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06/07/96 FIREMAN'S FUND INSURANCE COMPANY v. SEC

APPELLATE COURT OF ILLINOIS, FIRST DISTRICT, SIXTH DIVISION


June 7, 1996

FIREMAN'S FUND INSURANCE COMPANY, AS SUBROGEE OF NEPTUNE CONSTRUCTION COMPANY, INC., PLAINTIFF-APPELLEE,
v.
SEC DONOHUE, INC., F/K/A DONOHUE & ASSOCIATES, INC., DEFENDANT-APPELLANT.

Appeal from the Circuit Court of Cook County. The Honorable Patrick E. McGann, Judge Presiding.

The Honorable Justice Egan delivered the opinion of the court: Zwick, P.j., and Rakowski, J., concur.

The opinion of the court was delivered by: Egan

The Honorable Justice EGAN delivered the opinion of the court:

The issue in this appeal is whether the holding in Moorman Manufacturing Co. v. National Tank Co., 91 Ill. 2d 69, 435 N.E.2d 443, 61 Ill. Dec. 746 (1982), bars a subcontractor's tort action against an engineer for purely economic damages. The plaintiff, Fireman's Fund Insurance Company (Fireman's), as subrogee of Neptune Construction Company, Inc. (Neptune), filed a complaint against the defendant, SEC Donohue, Inc. (Donohue), in which it alleged that Neptune had suffered damages in the amount of $57,754.03 for repair work caused by its reliance on engineering plans Donohue had negligently prepared. The judge denied the defendant's motion to dismiss under section 2-619(a)(9) of the Illinois Code of Civil Procedure (735 ILCS 5/2-619(a)(9)(West 1992)). At the defendant's request, the judge entered an Illinois Supreme Court Rule 308(a) finding (134 Ill. 2d R. 308(a)), but this court denied leave to appeal. After the defendant petitioned for leave to appeal in the supreme court, the supreme court ordered us to hear this case on its merits.

In its complaint, the plaintiff alleged the following. In April 1989, Neptune entered into an agreement with Artfield Builders to install underground water service for a project called "The Apartments of Oak Trails." As a subcontractor, Neptune was to dig a horizontal tunnel under property owned by the Illinois State Toll Highway Authority (Toll Authority) in order to make a connection with water supply lines across the tollway from the project.

In anticipation of this work, Donohue, an engineering firm, had supplied drawings and plans, which indicated where Neptune should dig the tunnel and use an auger to bore into the water supply lines. In breach of its duty to provide accurate information to those who would rely on this information, Donohue "carelessly and mistakenly" drafted plans and drawings that located the sites for digging and boring at a spot 73 yards south of the correct location.

In reliance on these plans, Neptune performed its work at the incorrect location, thereby damaging the shoulder of the Toll Authority property. The Toll Authority required Neptune to repair the shoulder at a cost of $57,754.02. Neptune made a claim for this amount to its insurer, Fireman's. Fireman's paid the claim and, therefore, became subrogated to Neptune's claim against Donohue.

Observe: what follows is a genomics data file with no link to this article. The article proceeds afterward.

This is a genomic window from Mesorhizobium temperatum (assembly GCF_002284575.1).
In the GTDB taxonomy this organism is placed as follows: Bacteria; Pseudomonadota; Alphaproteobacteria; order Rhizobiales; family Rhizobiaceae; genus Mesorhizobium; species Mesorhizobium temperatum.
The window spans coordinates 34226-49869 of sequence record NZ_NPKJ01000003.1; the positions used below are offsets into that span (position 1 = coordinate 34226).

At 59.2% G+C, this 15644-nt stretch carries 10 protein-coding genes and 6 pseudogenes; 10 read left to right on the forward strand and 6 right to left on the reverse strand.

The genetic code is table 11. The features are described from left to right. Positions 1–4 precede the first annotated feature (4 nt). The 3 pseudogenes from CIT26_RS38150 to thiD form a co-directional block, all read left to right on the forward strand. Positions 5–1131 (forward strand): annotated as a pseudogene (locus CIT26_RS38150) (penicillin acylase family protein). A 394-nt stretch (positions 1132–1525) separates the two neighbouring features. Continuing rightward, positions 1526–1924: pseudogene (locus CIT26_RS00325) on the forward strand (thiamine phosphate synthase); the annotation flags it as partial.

The contract between Neptune and Artfield, which was attached to the complaint, stated that Neptune was to perform its work "in accordance with the engineering plans, specifications and general conditions prepared by: DONOHUE & ASSOCIATES, INC., and on file at the office of [Artfield]."

The defendant filed a motion to dismiss this complaint pursuant to section 2-619 of the Code of Civil Procedure. The motion referred to an affidavit the defendant filed. In this affidavit, the defendant's vice president, Fred Borich, asserted that, on October 28, 1988, Donohue had entered into a contract with Artfield Builders to perform engineering services for the Oak Trails project. He also asserted that Donohue had no contract with Neptune.

Attached to the Borich affidavit was the contract between Artfield and Donohue. The contract provided that Donohue was to provide engineering plans for

"onsite and offsite improvements including: *** water mains ***. Offsite improvements are limited to *** water main from the parcel north to Central Road along the east side of East River Road and a single water main crossing the tollway and tying into the existing water main at the Shorewood Village Apartment complex."

In addition, Donohue was to prepare a project manual to describe the scope and nature of the construction proposed in its plans. The contract further provided that it was not to be construed to give Donohue the responsibility to "direct or supervise construction means, methods, techniques, sequence, or procedures of construction selected by contractors or subcontractors."

The defendants asserted in their motion to dismiss that the plaintiff's claim was barred by the supreme court's decision in 2314 Lincoln Park West Condominium Association v. Mann, Gin, Ebel & Frazier, Ltd., 136 Ill. 2d 302, 555 N.E.2d 346, 144 Ill. Dec. 227 (1990), in which the court held that, under Moorman Manufacturing Co. v. National Tank Co., 91 Ill. 2d 69, 435 N.E.2d 443, 61 Ill. Dec. 746 (1982), there could be no tort claim against an architect for purely economic losses. The defendant further asserted that the plaintiff's claim did not come within the negligent misrepresentation exception to the Moorman doctrine. In its response to this motion, the plaintiff argued that its claim fell within this exception.